Sunday, 28 November 2010

Capture the Fade at The Paper Mill

Capture The Fade
The Paper Mill: November 17th- 27th 2010

The Paper Mill is the latest in a long standing tradition of Artist Run Initiatives (ARI) in Sydney. Dealing exclusively with works on paper, the Mill is located in Angel Place near Martin Place in the middle of Sydney's CBD. It's central location attracts a diverse, if at times sparse, audience and it is this quality which captures the imagination of the artists who exhibit there or undergo residencies in the space.

Capture The Fade is a collaborative exhibition with Ampersand Magazine. The Mill is hosting Ampersands inaugural international photography competition with the winner chosen by Bill Henson. Submissions could be of any composition or genre as long as they reponded to the theme: Capture the Fade. The result is an incredibly diverse and eclectic collection of images that range from portraiture to landscape and abstract imagery.

Bill Henson made a rather interesting speech. Having a degree of respect for the infamous photographer I was quite eager to hear what he had to say. Perhaps it should have come as no surprise that Henson used this moment at the microphone to vent a little about the strict censorship laws around photography which have seen his work confiscated in the past. His intense dislike of what he terms "state sanctioned vigilantism" was evident as he deliberated on the "hijacking of photography" and the "return to the dark ages". While I quite enjoyed hearing Australian Parliament described as "ratbags" I couldn't help but think this whole spectacle was a little self- serving and kind of not the point.

Of the 32 entrants, the overall winner was Sergei Sviatchenko (above). Ironically, this is my least favourite piece in the exhibition. By comparison to the other works, this image, for me, lacked depth and presence. The stongest collection of photographs was by USA artist Craig Reynolds (below) whose structured imagery is reminiscent of a type of beautiful organised chaos and staged disorganisation.

Other impressive photographs included Dominique Staindl, Ingvar Kenne (above), Gene Hart- Smith and Jack Jeweller. An impressive turn out, The Paper Mill was the perfect setting for this multifaceted exhibition with its slightly industrial interior and white walls. Collaborations such as this with Ampersand will equally forge new partnerships and raise the profile of this new ARI. Capture the Fade embodied aspects of humanity and nature, politics and the absurd while effectively 'capturing' the imagination of its audience.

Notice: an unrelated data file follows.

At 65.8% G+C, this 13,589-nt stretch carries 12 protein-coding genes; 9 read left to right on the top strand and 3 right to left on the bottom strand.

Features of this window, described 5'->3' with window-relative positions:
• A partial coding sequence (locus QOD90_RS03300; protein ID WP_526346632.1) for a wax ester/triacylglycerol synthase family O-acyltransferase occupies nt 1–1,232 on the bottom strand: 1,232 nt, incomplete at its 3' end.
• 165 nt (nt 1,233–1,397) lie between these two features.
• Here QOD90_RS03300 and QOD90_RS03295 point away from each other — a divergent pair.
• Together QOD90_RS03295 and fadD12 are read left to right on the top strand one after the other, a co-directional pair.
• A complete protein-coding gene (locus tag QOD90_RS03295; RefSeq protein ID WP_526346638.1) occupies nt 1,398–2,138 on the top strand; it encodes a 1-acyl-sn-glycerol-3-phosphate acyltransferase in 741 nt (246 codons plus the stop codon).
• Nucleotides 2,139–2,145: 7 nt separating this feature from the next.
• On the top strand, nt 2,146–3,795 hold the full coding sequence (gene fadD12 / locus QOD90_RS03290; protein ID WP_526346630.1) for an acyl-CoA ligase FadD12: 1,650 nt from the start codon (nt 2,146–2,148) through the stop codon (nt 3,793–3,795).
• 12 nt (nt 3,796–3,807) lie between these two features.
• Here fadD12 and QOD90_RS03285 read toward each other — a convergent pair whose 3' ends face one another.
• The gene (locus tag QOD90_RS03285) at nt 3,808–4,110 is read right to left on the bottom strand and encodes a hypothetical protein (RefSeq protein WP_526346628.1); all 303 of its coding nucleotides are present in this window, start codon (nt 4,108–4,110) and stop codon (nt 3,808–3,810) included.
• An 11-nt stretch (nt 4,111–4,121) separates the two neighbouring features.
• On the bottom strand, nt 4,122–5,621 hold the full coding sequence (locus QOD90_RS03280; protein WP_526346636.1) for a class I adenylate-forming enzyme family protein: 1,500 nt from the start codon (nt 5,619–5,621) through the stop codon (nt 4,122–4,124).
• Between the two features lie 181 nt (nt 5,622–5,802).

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National Art School Postgraduate Exhibition

Nick Collerson, Empire of Dust

National Art School : October 22nd- November 2nd 2010

It's that time of year again when art colleges across the city exhibit the work of their graduating students. In most cases this momentous occassion can go one of two ways- the work is either exceptional, supporting the claim that this is indeed the next generation of amazing artists in Australia, or it's exceptionally bad, only serving to support the sceptics view that art is indeed a self- indulgent past time of the egotistical. However, more often than not most graduate shows have a mixture of both and the National Art School Postgraduate Exhibition is no exception.

Nick Collerson

Nick Collerson, Can't see the wood for the trees
The work of Nick Collerson is subtle yet incredibly clever. Empire of Dust is the very picture of simplicity but upon closer inspection the group of leaves are in fact man made and startingly realistic. This intense attention to detail is also apparent in his work Can't see the wood for the trees where Collerson transforms oil on linen into a plank of plywood.

Jennifer Ledingham, Installation II- Whispers 2010

Olivia Burge, Sub- Cutaneous Wounds, Phantom Limbs
Other outstanding works included Installation II- Whispers 2010 & Whispers and Shadows 2010 by Jennifer Ledingham, Sub- Cutaneous Wounds, Phantom Limbs by Olivia Burge and 1001 - which consisted of 1001 hand made miniture books sewn together by Diane Hamilton.

Diane Hamilton, 1001

The overall standard of this years postgraduate exhibition was quite exceptional, with the good definately out- waying the bad. The National Art School usually delivers some of the finest and most consistant work you'll see when you do the rounds of the graduate shows and it's nice to know this hasn't changed.
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